Tax Residency Status
What is tax residency status?
Although tax residency isn’t always the most interesting of topics, it’s important to know, especially if you don’t want to get in trouble with the tax man.
In short, your tax residency status is determined by which country or territory has the right to tax your income and assets.
However, it’s not just about where you physically reside. Your tax residency status can also be affected by other factors, like how long you stay in a certain place, your ties to that place, and more.
But why is tax residency status important? In short, it establishes how much tax you owe and to whom you owe it. You’ll be subject to their tax regulations and be required to file a tax return with them if you’re regarded as a tax resident of that nation.
This can be quite complicated, so let’s explain more about it below to make it clearer.
How is tax residency status determined?
Tax residency status is determined based on a variety of factors.
For example, you will have to pay tax in Australia if any of the following is true:
You reside in Australia and have business or employment ties to the country.
Your domicile (permanent home) is in Australia.
You are in Australia for more than half the income year (more than 183 days).
Although there are similar rules in many countries, it is always a good idea to check the government website of the country you reside in (and do business in) to make sure.
It’s better to be safe than sorry!
What if I’m way behind on my U.S. tax returns?
There is a special IRS program to help you catch up on your U.S. taxes safely, without fines and penalties
It’s for American citizens that didn’t know they had to file U.S. tax returns each year, and have therefore fallen behind. Some more than 30 years! With the IRS Streamlined Procedure, say goodbye to overdue tax returns, late fees, and penalties. If you have children, we can backdate your Child Tax Credit Refund for 3 years.
Get a quote here.
What are the implications of my tax residency status?
There are wide-ranging implications depending on your tax residency status.
The implications of failing to properly establish your tax residency status can have big consequences. You can wind up owing back taxes, interest, and penalties. For instance, if you live in one nation but do not pay taxes there because you think you are a tax resident of another, you may be in for a nasty surprise.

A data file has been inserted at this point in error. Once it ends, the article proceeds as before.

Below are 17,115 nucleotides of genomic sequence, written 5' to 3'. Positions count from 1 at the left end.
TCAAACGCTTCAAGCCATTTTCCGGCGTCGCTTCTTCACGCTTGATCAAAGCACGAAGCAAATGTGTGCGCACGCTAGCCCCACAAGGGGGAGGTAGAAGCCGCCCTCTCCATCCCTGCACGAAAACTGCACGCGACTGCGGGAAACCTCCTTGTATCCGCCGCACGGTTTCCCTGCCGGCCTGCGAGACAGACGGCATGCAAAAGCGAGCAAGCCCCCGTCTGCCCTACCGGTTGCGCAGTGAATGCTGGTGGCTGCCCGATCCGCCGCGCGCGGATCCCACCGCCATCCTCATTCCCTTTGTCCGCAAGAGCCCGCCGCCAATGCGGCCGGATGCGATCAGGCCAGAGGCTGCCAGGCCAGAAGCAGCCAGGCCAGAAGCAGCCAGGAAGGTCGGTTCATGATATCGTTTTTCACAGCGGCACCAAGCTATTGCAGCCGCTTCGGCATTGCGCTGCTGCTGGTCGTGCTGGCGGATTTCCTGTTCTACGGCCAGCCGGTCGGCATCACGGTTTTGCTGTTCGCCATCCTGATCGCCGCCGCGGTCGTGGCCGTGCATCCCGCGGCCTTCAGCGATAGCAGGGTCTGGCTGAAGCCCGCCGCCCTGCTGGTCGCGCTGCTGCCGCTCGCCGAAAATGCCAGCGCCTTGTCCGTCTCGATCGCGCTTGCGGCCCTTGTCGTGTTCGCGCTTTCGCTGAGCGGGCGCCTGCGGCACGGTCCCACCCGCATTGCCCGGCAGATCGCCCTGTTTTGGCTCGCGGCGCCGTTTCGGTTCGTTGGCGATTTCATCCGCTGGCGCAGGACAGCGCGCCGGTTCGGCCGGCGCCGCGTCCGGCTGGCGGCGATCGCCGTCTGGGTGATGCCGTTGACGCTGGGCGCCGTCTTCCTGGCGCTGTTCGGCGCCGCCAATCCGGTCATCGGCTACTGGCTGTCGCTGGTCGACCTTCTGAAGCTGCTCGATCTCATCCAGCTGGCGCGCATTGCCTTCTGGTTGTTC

No one wants to deal with that headache!
In fact, the implications of tax residency go beyond simply owing money. Your ability to get specific benefits or even your immigration status can be affected by not doing this right.
But what do you need to do to make sure your tax residency status is correct? Firstly, you should keep thorough records of your time spent in each country, as well as any property or investments you have. All in all, it’s always a good idea to talk to an expat tax expert who will go through everything you need to know if you are unsure.
Can a person be the tax resident of more than one country?
Of course! This is also known as “dual tax residency.” This often happens when you spend a lot of time in two different countries.
But this answer is quite vague, so let’s break it down a bit more.
Let’s say, for example, that you reside in one country but have rental income from a property in another country. Often, you will have to pay tax on the rental income in both countries.
Fortunately, many countries have established tax treaties that aid in preventing double taxation. In short, these treaties outline which nation has the primary authority to tax certain types of income and provide relief from double taxation in some cases.
How can a person avoid being a tax resident in a particular country?
So, with all this in mind, how can you avoid being a tax resident in certain countries?
Well, going by the various laws and regulations we’ve already listed above, there are a few ways you can get around them.
Stay for a shorter period
As you now know, you will generally become a tax resident if you spend 183 days or more in a country in a calendar year. Because of this, if you are planning on visiting/working in a country, make sure to limit your stays so you don’t go over the allotted time you are allowed to stay there without becoming a tax resident.
Make sure not to have a permanent residence there
Another option you could take is not having a permanent residence in the country you want to avoid being a tax resident in. If you’re just passing through and living in Airbnbs or hotels, you are likely to be seen as a tourist rather than a resident for tax purposes.
What are the consequences of not complying with tax laws related to tax residency?
If you don’t comply with the tax laws related to tax residency, you could face serious consequences.
First of all, if you fail to comply with the tax laws in the country where you are a tax resident, you could face fines and penalties. This can range from a small amount to a hefty penalty, depending on how badly you messed up. In fact, it is possible that you could even face legal action, with the government suing you. In fact, you could even face criminal charges!
On top of this, it could affect your immigration status, as the government may check your tax history and deny you a visa or citizenship application in the future.
And finally, you could face double taxation, which means that you could be taxed twice. This would not be very good for your wallet.
Get Expat Tax Help From the Experts
Overall, tax residency is a complicated matter with lots of negative implications if you get it wrong.
However, help is at hand! At Expat Tax Online, our experts can help you with all your tax queries, making sure you do everything right and don’t end up paying more tax than you need to.
Interested? Check out our American Expat Tax Fees and Packages here.
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